How often should you be cleaning your fridge according to a hospitality expert?


You opened your refrigerator to find a snack and a horrible odor greeted you, killing your appetite and reminding you it’s time to do a deep clean of the interior. Most people forget to thoroughly clean their fridge until they find something rotting or a pungent aroma greets them. How often should a refrigerator be cleaned for health and appearance?

Peter Hansen is known for his work with Benchmarc Restaurants, Viceroy Hotels and managing bars, restaurants and hotel openings in New York City and Los Angeles. Mr. Hansen has a few thoughts on setting up a fridge cleaning schedule and avoiding health risks and unpleasant smells. Hansen points out that you should clean the appliance before bad odors set in to avoid inviting mold and bacteria into your food source. Here is a guideline on how often to complete various tasks.

How Often Should a Refrigerator Be Cleaned?

The Food and Drug Administration states foods should be kept at 40 degrees Fahrenheit or lower to prevent foodborne illnesses, such as Listeria. Pay attention to your refrigerator’s interior temperature and make repairs if needed to keep food at a safe level.

If you spill something, clean it up. Leaving things to spread around, get on other food items and fester leads to mold and bacteria. If you notice mold on cheese, fuzzy growth on berries or any other rotten spots, throw out the offending food before it contaminates items around it.

While there is a schedule for certain tasks, you should wipe down the handles and high contact points every day. Since eating a rainbow of nutritious food helps you feel your best, an organized fridge makes it easier to see what fruits and vegetables are available and use them before they go bad. Place items based on what you use most frequently and keep them in their allotted space.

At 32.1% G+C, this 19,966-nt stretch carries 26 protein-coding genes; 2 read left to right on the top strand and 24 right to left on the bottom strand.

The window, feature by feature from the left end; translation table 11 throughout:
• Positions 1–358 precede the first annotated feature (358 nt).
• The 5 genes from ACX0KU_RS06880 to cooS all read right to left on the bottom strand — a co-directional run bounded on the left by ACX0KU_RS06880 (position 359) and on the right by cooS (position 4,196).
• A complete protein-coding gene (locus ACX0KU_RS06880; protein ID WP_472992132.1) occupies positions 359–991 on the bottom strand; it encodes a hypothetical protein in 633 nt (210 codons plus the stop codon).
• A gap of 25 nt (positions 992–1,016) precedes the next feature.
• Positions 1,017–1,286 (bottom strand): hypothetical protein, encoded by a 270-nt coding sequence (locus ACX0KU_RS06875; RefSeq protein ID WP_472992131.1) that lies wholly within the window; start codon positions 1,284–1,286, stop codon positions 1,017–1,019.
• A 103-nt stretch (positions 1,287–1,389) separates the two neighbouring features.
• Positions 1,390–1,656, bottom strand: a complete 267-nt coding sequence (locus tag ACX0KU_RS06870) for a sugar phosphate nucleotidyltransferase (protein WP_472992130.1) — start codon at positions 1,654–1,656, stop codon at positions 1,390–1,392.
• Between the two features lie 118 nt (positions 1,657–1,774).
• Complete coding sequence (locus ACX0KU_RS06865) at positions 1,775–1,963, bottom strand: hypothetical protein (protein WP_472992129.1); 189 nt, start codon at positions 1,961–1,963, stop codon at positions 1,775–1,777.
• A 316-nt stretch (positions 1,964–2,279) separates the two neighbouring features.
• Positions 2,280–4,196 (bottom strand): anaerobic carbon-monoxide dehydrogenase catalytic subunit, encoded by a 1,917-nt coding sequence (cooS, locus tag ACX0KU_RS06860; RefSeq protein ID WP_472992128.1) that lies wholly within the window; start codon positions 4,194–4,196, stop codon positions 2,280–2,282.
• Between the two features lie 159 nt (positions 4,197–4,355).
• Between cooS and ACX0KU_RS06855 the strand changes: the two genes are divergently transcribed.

“Consider the items best suited for different sections and drawers based on temperature and humidity levels,” Hansen shares. Items such as strawberries and lettuce may keep longer with lower humidity levels, for example.

Consider the source of the item. For example, buying locally grown foods benefits your family and your wallet but might also introduce new bacteria into your fridge. If you pick up some eggs at the local farmers market, you have no idea what cleaning process the food went through and what temperature the seller kept them at. Part of your cleaning routine should be to thoroughly clean any produce coming into your home, no matter the source.

What You Should be Inspecting Weekly

How frequently do you gather with others for meals? If you often have company, you may need to clean your fridge immediately before and after to make the most of leftovers and avoid food going bad.

Social eating habits are quite different today. Around 62% of people replace at least one meal with a snack. There are many mental and emotional advantages to eating with others, sharing stories and gathering together.

If you plan a weekly family meal, host a birthday or just have friends stop by, you should plan to clean up the fridge inside and out more frequently.